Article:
A Budget of Queries.
Would like to know In tho next Is
sue, If possible, If it is propor to ac
knowledge an invitation (It ono in
tends going) to a luncheon, whun
Invitation Is on ordinary calling card.
Also when Invitation Is formal. Ib it
proper to call after a reception or
luncheon and should ono leave cards?
Is it proper to acknowledge aft Invita
tion to an "at home," and If bo, how
should It be worded? Also, la It pro
per at a homo wedding to take placo
at six o'clock for a brldo to wear a
dress with a train without a long vell?;
E.very invitation where the hostess
provides a luncheon, dinner or sup
per should bo acknowledged at once,
or elso how Is sho to know for how
many to prepare? My theory Is that
every invitation should bo accepted
or regretted just aB Boon as possible.
In tho Btrict sense of tho word and
according to the old-fashioned rules
of etiquette, calls should bo mado af
ter accepting hospitality, but In this
busy generation and on account of
tho great distances In cities ono over
looks tho fact that guests do not pay
party calls, for it is almost Impossible.
A brldo may decide for herself exact
ly tho costumo sho wishes to bqjnar
rled In, and a short gown minus veil
and train Is proper If It best suits her
plans, her purso and her convenience.
Concerning a Shower.
Am giving a shower for a-glrl friend
of mlno and would llko if you would
glvo mo a few suggestions. Do not
wish to play cards, but would like to
do other things. I thought for one
thing I might have each guest hem a
towel, and to tho ono doing It tho
neatest and quickest give a llttlo
prlzo of some kind. Would that bo
Tho colors nro to bo yellow nnd
white. How could I best carry them
out? What would be nlco for tho
For your decorations all you will
need Is yellow and white chrysanthe
mums and carry out tho scheme a bit
In your menu by having a cream of
celery soup with tho grated yolk of
hard-boiled eggs sprinkled over a
spoonful of whipped cream; Bervo In
bouillon cups; fried chicken breasts,
sweet potato croquetteB, corn fritters,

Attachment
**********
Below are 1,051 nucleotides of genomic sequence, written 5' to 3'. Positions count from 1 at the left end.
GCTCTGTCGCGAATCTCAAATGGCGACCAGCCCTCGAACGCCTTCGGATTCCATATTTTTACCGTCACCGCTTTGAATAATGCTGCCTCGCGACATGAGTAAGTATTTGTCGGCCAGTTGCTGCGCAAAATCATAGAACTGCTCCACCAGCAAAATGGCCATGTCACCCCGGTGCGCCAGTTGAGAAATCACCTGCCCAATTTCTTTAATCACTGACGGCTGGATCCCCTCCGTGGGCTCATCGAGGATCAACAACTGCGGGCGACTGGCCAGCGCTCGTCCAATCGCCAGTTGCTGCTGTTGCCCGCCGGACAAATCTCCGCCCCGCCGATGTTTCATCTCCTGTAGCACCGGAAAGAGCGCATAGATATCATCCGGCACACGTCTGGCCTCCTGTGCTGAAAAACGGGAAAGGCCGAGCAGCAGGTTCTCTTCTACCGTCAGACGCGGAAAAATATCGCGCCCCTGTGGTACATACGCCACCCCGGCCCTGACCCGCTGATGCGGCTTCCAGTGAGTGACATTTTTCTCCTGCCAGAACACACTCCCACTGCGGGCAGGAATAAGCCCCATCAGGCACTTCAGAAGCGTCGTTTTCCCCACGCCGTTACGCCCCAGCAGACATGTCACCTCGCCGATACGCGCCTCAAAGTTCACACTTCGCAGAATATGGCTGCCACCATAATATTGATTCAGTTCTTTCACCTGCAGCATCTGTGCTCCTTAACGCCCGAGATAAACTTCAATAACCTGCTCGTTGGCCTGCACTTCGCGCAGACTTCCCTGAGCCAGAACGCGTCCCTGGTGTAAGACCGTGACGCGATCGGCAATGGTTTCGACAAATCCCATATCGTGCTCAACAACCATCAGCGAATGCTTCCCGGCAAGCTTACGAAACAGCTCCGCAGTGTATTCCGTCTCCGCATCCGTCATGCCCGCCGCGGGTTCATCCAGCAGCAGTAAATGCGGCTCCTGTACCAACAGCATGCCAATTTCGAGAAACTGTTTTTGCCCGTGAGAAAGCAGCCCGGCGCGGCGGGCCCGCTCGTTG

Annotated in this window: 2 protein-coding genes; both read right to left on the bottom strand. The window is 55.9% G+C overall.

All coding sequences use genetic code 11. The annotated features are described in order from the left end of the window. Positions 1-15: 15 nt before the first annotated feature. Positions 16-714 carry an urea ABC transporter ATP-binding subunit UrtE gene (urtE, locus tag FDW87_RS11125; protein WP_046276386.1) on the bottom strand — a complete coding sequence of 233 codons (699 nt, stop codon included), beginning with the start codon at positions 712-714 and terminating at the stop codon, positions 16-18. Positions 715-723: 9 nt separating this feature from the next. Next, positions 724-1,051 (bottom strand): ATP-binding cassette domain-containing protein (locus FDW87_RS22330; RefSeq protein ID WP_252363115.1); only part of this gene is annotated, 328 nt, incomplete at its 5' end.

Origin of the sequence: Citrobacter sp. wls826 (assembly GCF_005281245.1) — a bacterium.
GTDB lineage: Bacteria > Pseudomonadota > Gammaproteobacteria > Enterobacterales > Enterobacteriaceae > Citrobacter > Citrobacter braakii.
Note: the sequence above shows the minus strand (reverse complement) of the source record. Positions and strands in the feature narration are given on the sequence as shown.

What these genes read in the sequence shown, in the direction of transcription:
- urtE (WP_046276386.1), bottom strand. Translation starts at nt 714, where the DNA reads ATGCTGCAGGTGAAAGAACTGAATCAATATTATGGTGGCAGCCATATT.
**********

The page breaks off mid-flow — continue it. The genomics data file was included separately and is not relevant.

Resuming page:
pineapple salad, cheese crackers and
New York Ico cream with sunshine
and angel food cako. The towel Idea
Is a good one, and you could glvo tho
towel for tho prize.
Concerning a Wedding.
I am to have a morning wedding
with about thirty guests; may I ask
several questions, and will you please
help mo plan for it? Are invitations
sent where only tho relatives In tho
same town aro Invited? Do tho brldo
and groom stand facing tho guests?
Is the double ring ceremony becoming
moro popular? W. J.
IntlSfcil, you iila'y" usk just all tho
Questions you wish. I am right horo
to answer them to tho best of my
ability. For a simple homo-wjbddlng
you need not Bend engraved invita
tions, but Just llttlo notes or ask tho
relatives nnd guests yourself to wit
ness tho ceremony. Tho double ring
ceremony Ib qulto" popular, but It and
tho question of whether you stand fac
ing tho guests or with your back to
them is Just for you to decide and tho
clergyman who is to officiate usually
has some preference to express which
ho will do at rehearsal.
Questions ot Precedence.
When does a gentleman precedo a
lady while escorting her? Green.
It is thonian's placo to proceed
ahead of tho lady ho Is with When
going through a crowd, In going
through a door, in getting off 6t a
street car or railway train, in 'going
upstairs and down an aisle.
Country Girl's Answer,
It Is perfectly proper to ask a young
man to call again If you really would
like him to do bo. Thoro probably
would bo no harm in going motoring
alono, but I do not thing It wise.
Klghtcon-year-old girls can not bo too
careful of what they do, and how, and
when, and with whom. It may Boem
a bit prudish but I assuro you I do
not mean It so.
Reply to "Anxious."
I do not think girls your ago noed
make a "curtsey." It is very pretty
for tho "younger girls nnd Is taught
in dancing school. I think your hair
down your back for a couplo of years
yet, Ib best.
'Maggie Jane's Answer.
It Is too lato to reply to your firot
questions but tho department had bo
much about tho subject, that I trust
you had your wants supplied. I think
tho namo suggested for your gleo club
a very good ono.
IT WAS JPAPA'S IDEA
And It Went Awry as Papa's
Ideas Usually Do in Love
By DONALD ALLEN.
Tho papa was Mr. John Forbush,
who possessed n character for gen
eral probity and a wife nnd daughter,
the latter being named Jonnlo. Sho
was twenty years old tho day her
father began to Bchomo.
Thoso who had known Mr. Forbush
for a slnglo year and thoro were
mnny who had know him for a dozen
or more would havo laughed at tho
Idea of IiIb scheming. Ho had money
lent out, nnd tho Intorest on it, to
gether with tho dollarB ho mado as a
notnry nnd other ways, kept tho llttlo
family going In nlco shape. Thoro was
no usury In lending tho money, and If
tho borrower couldn't return It on tho
date recorded ho was granted moro
. Mr. Forbush paid his debts If- ho
made any, had "a pow In church, nnd
novcr 'wrangled with his neighbors
nbout religion or politics. Ho went
around very quietly, smiling at all and
thoro wasn t a baby n tho town with
less guile than ho, Judging by his face.